Detective Anderson and Melissa met with Nancy Brummer to share the results of their investigation. Nancy claimed the jury was bias because of Penny’s sexual orientation and Melissa believes she was absolutely right. Melissa said the questions asked of the jury were highly prejudicial. Penny’s close friend felt that the motive of jealousy was crap but Glenda was 100% convinced Penny was the killer. Glenda claimed the motive in this case was vengeance. Glenda declared that if Penny gets out of jail, she is moving to another state because she is scared of her; if Penny did this once, who is to say she won’t do this again? Nancy doesn’t believe Glenda and said she is a good actress. Detective Anderson told Nancy he followed up with the eye witness at the scene of the crime and said this was a problem because each and every lead needs to be taken seriously. He also shared that only one of the detectives was alive and he refused to meet with him. Melissa confirmed that there is no physical evidence tying Penny to the crime. Detective Anderson addressed the gun they believed was used in the commission of the crime and Nancy confirmed the 22 they owned had indeed gone missing. Detective Anderson addressed the autopsy photos and shared that the forensic expert did not observe any signs of struggle. It was a cold night and if someone ran towards Sarah, she definitely would have heard it. Detective Anderson deduced Sarah was shot by someone she knew or was led into the field at gunpoint.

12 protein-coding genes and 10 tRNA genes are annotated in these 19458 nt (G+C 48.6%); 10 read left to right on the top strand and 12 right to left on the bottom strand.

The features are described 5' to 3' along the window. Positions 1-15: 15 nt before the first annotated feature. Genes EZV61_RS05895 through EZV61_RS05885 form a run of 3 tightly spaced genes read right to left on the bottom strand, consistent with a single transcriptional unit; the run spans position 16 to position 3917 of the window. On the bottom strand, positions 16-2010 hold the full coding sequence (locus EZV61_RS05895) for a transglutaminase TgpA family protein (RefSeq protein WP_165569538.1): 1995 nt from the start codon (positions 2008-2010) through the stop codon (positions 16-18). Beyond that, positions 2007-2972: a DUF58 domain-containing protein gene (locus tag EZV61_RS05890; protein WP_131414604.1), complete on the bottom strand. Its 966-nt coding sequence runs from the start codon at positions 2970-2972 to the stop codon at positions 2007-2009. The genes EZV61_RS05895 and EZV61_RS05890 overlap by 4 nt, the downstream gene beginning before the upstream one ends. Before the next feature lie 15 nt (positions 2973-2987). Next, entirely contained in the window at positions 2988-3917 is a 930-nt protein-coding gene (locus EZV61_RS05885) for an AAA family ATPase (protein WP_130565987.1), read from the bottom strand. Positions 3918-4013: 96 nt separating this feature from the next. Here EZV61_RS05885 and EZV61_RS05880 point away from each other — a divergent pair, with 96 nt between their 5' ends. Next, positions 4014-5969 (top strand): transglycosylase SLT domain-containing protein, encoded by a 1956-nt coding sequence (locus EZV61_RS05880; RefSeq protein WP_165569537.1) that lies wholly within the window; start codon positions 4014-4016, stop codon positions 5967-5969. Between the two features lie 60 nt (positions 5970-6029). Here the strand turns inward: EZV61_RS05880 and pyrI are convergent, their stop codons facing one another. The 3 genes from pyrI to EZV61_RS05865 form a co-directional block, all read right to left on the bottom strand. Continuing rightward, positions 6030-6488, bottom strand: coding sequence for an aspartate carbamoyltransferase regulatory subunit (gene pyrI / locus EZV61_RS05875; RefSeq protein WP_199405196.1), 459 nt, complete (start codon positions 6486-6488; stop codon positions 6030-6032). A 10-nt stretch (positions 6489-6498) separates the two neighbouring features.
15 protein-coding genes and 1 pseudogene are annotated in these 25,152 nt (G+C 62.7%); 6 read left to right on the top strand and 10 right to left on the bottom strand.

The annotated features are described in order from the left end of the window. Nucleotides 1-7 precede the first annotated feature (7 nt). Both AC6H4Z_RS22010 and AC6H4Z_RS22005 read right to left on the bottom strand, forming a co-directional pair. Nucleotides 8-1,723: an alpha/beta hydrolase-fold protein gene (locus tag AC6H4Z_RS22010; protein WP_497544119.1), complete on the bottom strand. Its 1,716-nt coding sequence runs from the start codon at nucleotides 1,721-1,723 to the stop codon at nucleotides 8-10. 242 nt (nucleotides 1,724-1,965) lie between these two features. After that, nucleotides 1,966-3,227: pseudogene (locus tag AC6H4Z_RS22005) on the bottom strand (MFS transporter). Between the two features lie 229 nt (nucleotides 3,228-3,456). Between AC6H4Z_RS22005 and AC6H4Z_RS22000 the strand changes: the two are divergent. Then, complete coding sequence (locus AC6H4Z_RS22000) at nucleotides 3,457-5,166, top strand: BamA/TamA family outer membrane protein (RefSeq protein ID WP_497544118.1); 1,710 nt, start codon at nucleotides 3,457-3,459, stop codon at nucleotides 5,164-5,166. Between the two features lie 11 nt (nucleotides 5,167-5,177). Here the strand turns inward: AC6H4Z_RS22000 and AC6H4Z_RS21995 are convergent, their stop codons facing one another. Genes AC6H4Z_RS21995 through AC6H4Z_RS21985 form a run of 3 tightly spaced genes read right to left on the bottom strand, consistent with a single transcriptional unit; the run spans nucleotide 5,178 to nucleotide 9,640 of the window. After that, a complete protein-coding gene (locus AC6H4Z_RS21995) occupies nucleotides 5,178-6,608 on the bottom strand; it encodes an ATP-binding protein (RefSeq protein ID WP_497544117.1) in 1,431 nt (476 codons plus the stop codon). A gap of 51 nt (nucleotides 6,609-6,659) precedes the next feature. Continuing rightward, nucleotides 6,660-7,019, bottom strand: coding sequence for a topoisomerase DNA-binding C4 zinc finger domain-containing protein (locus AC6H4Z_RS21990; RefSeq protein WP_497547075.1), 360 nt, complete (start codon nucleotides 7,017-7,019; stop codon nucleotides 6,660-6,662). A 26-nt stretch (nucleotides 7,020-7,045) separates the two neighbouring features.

“Circumstantial cases are a series of little things that add up until they point in one direction.” -Detective Chris Anderson, Reasonable Doubt